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Unexpected living room with Soviet-era furniture pops up in a Lithuanian lagoon

Copenhagen’s South Harbor School rises from the sidewalk to promote community

May 31, 2016 by  
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The building is located in a densely populated area that required additional educational facilities. As the new public school , the building merges its institutional and maritime qualities. With various seating and walking areas rising from the sidewalk onto the roof of the building, the school is designed to become an active part of the community. Related: World’s First LEGO School to Open in Denmark this August The interior features spaces of different heights and natural lighting , ensuring that students, teachers and visitors are both surprised and challenged. This dynamic spatial condition also supports learning and developing social abilities among students. “When you look at it, absolutely every single space is being used. I also love how this sits, it’s completely contextual and it has its own identity,” said Keith Papa, Architect Director at Building Design Partnership (BDP), and member of the WAN Awards jury. Congratulations on an exemplary and inclusive design. + JJW Architects Via v2com Photos by Torben Eskerod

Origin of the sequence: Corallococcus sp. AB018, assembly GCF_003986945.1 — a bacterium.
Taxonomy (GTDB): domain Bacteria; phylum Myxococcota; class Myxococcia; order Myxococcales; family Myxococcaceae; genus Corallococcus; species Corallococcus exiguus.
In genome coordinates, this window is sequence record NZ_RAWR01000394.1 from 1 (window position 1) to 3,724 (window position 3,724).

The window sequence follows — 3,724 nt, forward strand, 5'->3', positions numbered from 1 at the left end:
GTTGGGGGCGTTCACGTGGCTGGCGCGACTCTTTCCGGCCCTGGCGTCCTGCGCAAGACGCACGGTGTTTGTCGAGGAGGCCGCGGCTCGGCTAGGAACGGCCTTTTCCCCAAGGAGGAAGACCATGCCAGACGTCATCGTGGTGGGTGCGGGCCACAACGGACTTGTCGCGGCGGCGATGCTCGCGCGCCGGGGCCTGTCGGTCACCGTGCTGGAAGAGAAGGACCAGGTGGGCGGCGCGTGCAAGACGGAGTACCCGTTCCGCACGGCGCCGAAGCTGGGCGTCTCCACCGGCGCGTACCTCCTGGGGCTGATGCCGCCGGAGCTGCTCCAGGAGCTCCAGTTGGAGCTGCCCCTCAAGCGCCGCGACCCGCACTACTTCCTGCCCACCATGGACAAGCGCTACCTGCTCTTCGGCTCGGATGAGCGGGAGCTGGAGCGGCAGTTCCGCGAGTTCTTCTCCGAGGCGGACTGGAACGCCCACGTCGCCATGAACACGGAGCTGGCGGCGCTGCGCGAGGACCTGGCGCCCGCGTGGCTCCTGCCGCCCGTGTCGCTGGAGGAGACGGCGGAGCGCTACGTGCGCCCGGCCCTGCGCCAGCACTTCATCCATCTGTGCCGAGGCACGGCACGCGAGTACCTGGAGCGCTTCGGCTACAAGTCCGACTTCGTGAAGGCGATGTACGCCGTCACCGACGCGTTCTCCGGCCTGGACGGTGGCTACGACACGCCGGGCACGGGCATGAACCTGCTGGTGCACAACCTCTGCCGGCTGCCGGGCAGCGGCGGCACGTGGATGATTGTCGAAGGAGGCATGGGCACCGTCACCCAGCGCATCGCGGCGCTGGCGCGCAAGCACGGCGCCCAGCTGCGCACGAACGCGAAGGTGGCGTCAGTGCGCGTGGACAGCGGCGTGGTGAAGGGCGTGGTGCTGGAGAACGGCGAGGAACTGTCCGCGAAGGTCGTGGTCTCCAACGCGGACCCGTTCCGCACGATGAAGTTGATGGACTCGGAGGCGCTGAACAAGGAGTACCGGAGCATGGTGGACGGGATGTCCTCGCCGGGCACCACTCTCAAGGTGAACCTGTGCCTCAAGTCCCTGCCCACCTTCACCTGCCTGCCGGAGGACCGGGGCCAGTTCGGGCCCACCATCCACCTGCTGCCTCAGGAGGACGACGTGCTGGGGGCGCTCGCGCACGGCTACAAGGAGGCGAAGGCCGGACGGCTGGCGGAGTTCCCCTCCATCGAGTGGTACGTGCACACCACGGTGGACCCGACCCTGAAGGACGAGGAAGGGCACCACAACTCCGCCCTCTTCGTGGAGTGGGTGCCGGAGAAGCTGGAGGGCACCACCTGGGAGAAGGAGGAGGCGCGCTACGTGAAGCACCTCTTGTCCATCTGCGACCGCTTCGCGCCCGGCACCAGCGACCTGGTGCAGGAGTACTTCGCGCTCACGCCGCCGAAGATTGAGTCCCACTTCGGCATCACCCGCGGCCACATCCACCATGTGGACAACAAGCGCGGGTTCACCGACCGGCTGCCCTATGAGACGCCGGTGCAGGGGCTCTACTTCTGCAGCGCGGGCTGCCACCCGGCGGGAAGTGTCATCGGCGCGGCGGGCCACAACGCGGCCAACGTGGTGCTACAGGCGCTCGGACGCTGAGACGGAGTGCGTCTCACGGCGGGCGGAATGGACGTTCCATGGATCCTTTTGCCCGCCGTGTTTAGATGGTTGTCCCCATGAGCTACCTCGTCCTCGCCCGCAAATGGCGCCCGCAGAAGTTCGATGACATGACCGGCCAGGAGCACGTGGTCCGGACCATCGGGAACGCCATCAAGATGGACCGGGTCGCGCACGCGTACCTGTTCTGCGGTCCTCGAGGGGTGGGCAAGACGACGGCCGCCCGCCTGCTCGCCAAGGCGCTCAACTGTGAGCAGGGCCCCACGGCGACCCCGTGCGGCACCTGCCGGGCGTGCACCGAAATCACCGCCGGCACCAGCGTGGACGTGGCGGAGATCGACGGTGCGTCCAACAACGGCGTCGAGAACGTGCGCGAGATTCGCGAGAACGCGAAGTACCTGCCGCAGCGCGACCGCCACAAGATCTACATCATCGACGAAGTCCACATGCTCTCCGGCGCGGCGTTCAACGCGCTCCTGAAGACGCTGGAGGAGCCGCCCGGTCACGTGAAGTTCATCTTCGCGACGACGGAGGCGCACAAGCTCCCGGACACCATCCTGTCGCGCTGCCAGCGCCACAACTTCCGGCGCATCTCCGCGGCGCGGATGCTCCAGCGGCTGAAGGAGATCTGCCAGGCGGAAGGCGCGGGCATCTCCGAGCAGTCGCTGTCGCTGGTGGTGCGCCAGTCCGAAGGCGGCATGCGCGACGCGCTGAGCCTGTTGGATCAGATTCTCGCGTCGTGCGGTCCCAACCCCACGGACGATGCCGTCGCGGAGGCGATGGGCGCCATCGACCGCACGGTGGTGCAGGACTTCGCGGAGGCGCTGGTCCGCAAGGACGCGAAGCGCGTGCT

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Copenhagen’s South Harbor School rises from the sidewalk to promote community